The Domino Effect

The Domino Effect

Dominoes, cousins of playing cards and dice, are a type of gaming device that can be used to play a variety of games. They are most often stacked on end in long lines, with one domino on top of another. When the first domino is tipped over, it causes the next domino in line to tip, and so on, creating intricate designs or long chains of events. This has led to the popular expression, the Domino Effect, which describes the way one event can have larger ramifications than might seem possible.

Like dominoes, stories can have the same kind of chain reaction if their scenes are spaced and paced correctly. Storymakers have to be careful not to overload a scene with too many details, or let it become too short and lack momentum. A great story needs scenes that advance the hero toward or away from a goal, and the scenes need to be in a rhythm that keeps readers engaged.

One of the reasons that dominoes work so well as a metaphor is that they are so simple and easy to understand. A single domino only requires a slight nudge to knock it over, because of the high center of gravity. It takes very little energy to get the domino to its destination, but the power of the sequence is tremendous.

The same can be said about storylines in fiction and nonfiction. The key to success is to take small, simple steps that will lead to great outcomes in the end.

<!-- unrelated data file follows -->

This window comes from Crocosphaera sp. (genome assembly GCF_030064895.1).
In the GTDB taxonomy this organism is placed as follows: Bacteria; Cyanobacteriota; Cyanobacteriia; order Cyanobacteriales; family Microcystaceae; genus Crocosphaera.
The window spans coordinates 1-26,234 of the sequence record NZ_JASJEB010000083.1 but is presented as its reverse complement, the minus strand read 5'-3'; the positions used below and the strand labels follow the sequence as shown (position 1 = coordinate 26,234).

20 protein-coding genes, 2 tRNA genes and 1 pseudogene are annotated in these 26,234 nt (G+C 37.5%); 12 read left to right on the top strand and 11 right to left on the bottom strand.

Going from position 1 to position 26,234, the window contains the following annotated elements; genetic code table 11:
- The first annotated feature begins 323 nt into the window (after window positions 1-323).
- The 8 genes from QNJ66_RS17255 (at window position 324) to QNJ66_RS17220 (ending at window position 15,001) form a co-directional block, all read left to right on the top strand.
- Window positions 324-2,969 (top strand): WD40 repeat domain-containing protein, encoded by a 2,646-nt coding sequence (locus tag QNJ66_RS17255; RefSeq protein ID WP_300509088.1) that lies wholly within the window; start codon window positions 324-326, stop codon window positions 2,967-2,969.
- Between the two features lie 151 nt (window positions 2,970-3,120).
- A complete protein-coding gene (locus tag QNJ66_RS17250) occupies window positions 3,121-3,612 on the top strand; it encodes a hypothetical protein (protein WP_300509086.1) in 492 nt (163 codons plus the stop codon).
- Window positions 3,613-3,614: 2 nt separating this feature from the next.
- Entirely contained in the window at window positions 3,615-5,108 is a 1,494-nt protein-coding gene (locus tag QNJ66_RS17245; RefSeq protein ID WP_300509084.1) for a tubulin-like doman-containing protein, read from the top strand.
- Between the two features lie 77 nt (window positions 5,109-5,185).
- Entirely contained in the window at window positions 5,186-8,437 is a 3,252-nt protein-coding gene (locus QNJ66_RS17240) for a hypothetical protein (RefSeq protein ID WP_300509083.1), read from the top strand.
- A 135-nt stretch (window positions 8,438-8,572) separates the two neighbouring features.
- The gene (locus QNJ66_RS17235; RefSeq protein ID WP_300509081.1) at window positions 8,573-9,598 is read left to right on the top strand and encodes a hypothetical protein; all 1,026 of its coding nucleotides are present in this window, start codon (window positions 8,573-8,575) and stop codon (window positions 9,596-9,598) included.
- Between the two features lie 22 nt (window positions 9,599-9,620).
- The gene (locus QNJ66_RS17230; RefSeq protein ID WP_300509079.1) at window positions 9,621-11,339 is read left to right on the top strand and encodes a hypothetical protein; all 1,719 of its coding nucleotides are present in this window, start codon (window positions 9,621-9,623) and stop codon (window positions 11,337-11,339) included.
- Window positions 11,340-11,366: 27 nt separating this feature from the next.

For example, if you want to start exercising more, but you’re not sure how to fit it into your schedule, start by scheduling just 30 minutes of activity a day, and add more time as you see progress. The goal is to create a pattern that will eventually lead to healthy habits, which can have positive consequences for all aspects of your life.

Domino, from the Latin dominium, is a word with a rich history. Its roots go back to the 14th century, when it first appeared as a term for both a hooded garment worn over a masquerade mask and a type of game that involved tumbling or stacking pieces on their ends in order to form patterns or pictures. The modern sense of the word, with its association with a game of chance and strategy, began to appear around 1750. The word combines elements of Latin and French, with its origins in the latter possibly influenced by an even earlier sense of the garment, a black cape worn by a priest over a white surplice at carnival or a masquerade. This article has been programmatically compiled from various online sources and may not reflect current usage.